Three-month-old neuron-specific lipoprotein lipase (LPL)-depleted mice (NEXLP(-/-)) mice are preobese and have normal body weight before developing obesity by 4.5 months. This series of experiments investigated responses to novel environment stimuli and acute sleep deprivation in preobese NEXLPL(-/-)) mice to test the hypothesis that neuron-specific LPL deletion alters normal adaptive metabolic responses to environmental challenges.
Ghrelin receptors are expressed by key components of the arousal system. Exogenous ghrelin induces behavioral activation, promotes wakefulness and stimulates eating. We hypothesized that ghrelin-sensitive mechanisms play a role in the arousal system. To test this, we investigated the responsiveness of ghrelin receptor knockout (KO) mice to two natural wake-promoting stimuli. Additionally, we assessed the integrity of their homeostatic sleep-promoting system using sleep deprivation. There was no significant difference in the spontaneous sleep-wake activity between ghrelin receptor KO and wild-type (WT) mice. WT mice mounted robust arousal responses to a novel environment and food deprivation. Wakefulness increased for 6 h after cage change accompanied by increases in body temperature and locomotor activity. Ghrelin receptor KO mice completely lacked the wake and body temperature responses to new environment. When subjected to 48 h food deprivation, WT mice showed marked increases in their waking time during the dark periods of both days. Ghrelin receptor KO mice failed to mount an arousal response on the first night and wake increases were attenuated on the second day. The responsiveness to sleep deprivation did not differ between the two genotypes. These results indicate that the ghrelin-receptive mechanisms play an essential role in the function of the arousal system but not in homeostatic sleep-promoting mechanisms.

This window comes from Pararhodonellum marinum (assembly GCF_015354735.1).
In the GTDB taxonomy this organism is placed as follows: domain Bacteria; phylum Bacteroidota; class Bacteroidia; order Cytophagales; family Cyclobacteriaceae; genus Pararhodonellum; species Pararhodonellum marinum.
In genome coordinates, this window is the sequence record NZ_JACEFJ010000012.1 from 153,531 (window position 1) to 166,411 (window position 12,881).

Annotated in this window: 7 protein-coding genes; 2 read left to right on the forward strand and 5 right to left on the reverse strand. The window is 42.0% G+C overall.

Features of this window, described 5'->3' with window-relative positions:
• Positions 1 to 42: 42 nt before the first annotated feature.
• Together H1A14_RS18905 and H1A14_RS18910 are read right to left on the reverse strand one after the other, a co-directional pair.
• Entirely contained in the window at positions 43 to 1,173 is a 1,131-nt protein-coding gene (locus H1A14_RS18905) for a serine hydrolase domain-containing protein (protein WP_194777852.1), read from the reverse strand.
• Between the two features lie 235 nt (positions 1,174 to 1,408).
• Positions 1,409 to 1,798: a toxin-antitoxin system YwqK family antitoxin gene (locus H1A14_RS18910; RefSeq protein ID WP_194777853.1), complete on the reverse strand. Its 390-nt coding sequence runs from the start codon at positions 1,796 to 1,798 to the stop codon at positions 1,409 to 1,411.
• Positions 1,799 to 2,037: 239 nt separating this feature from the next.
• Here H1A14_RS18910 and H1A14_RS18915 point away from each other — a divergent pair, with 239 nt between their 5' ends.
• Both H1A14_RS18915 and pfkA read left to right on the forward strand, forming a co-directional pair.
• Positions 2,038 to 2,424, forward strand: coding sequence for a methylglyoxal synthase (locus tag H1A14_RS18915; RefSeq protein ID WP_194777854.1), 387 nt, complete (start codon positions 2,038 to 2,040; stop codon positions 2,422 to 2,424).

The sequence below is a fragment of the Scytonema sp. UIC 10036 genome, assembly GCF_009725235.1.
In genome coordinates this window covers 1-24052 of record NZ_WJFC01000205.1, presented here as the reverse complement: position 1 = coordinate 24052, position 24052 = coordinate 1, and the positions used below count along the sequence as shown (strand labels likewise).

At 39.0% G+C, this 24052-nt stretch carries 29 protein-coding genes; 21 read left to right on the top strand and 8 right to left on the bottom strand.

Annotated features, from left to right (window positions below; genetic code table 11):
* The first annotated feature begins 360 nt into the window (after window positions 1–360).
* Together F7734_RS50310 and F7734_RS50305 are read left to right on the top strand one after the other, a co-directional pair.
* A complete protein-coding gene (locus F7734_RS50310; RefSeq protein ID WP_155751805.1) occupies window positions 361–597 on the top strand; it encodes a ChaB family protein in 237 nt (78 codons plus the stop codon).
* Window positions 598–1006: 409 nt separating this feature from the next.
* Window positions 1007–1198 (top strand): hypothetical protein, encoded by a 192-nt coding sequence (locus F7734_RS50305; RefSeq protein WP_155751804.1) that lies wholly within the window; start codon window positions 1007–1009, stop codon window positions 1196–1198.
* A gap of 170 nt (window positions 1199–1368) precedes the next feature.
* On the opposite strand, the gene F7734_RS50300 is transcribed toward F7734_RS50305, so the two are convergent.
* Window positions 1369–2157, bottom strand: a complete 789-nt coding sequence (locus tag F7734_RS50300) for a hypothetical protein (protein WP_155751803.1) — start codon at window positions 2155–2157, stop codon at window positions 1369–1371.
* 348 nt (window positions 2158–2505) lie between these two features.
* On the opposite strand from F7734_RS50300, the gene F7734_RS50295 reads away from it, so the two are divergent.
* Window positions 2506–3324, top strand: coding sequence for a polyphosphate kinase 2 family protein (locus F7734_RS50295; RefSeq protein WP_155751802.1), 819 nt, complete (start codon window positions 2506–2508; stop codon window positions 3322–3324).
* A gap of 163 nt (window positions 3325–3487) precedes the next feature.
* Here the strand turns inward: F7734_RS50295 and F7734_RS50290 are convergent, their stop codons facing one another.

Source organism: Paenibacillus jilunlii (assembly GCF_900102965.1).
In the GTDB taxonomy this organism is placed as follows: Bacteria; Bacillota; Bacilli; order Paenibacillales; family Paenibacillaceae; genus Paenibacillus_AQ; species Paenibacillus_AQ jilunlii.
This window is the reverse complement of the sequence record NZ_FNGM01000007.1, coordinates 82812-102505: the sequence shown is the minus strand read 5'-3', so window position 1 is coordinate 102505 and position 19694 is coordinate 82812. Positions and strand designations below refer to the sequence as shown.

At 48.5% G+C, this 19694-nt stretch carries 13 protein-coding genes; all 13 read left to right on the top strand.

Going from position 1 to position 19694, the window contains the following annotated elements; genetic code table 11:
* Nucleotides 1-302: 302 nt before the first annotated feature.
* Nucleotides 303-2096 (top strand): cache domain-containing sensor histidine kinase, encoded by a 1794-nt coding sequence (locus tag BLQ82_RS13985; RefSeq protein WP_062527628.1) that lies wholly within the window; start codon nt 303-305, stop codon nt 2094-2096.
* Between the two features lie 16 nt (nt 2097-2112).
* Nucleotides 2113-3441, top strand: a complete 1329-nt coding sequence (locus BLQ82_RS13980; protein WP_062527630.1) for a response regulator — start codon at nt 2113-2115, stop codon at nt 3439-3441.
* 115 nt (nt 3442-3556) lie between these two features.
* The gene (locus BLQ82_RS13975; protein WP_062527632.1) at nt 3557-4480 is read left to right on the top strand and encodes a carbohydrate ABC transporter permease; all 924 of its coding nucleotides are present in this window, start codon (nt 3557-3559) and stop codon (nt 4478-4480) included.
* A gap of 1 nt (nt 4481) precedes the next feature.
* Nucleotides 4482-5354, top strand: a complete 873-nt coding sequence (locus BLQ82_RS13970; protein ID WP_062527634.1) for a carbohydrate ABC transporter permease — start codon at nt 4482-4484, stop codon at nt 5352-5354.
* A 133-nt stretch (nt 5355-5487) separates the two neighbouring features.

Sleep is greatly affected by changes in metabolic state. A possible mechanism where energy-sensing and sleep-regulatory functions overlap is related to lipid metabolism. Fatty acid synthase (FAS) plays a central role in lipid metabolism as a key enzyme in the formation of long-chain fatty acids. We studied the effects of systemic administration of C75, an inhibitor of FAS, on sleep, behavioral activity and metabolic parameters in mice. Since the effects of C75 on feeding and metabolism are the opposite of ghrelins and C75 suppresses ghrelin production, we also tested the role of ghrelin signaling in the actions of C75 by using ghrelin receptor knockout (KO) mice. After a transient increase in wakefulness, C75 elicited dose-dependent and long lasting inhibition of REMS, motor activity and feeding. Simultaneously, C75 significantly attenuated slow-wave activity of the electroencephalogram. Energy expenditure, body temperature and respiratory exchange ratio were suppressed. The diurnal rhythm of feeding was completely abolished by C75. There was significant correlation between the anorectic effects, the decrease in motor activity and the diminished energy expenditure after C75 injection. We found no significant difference between wild-type and ghrelin receptor KO mice in their sleep and metabolic responses to C75. The effects of C75 resemble to what was previously reported in association with visceral illness. Our findings suggest that sleep and metabolic effects of C75 in mice are independent of the ghrelin system and may be due to its aversive actions in mice.
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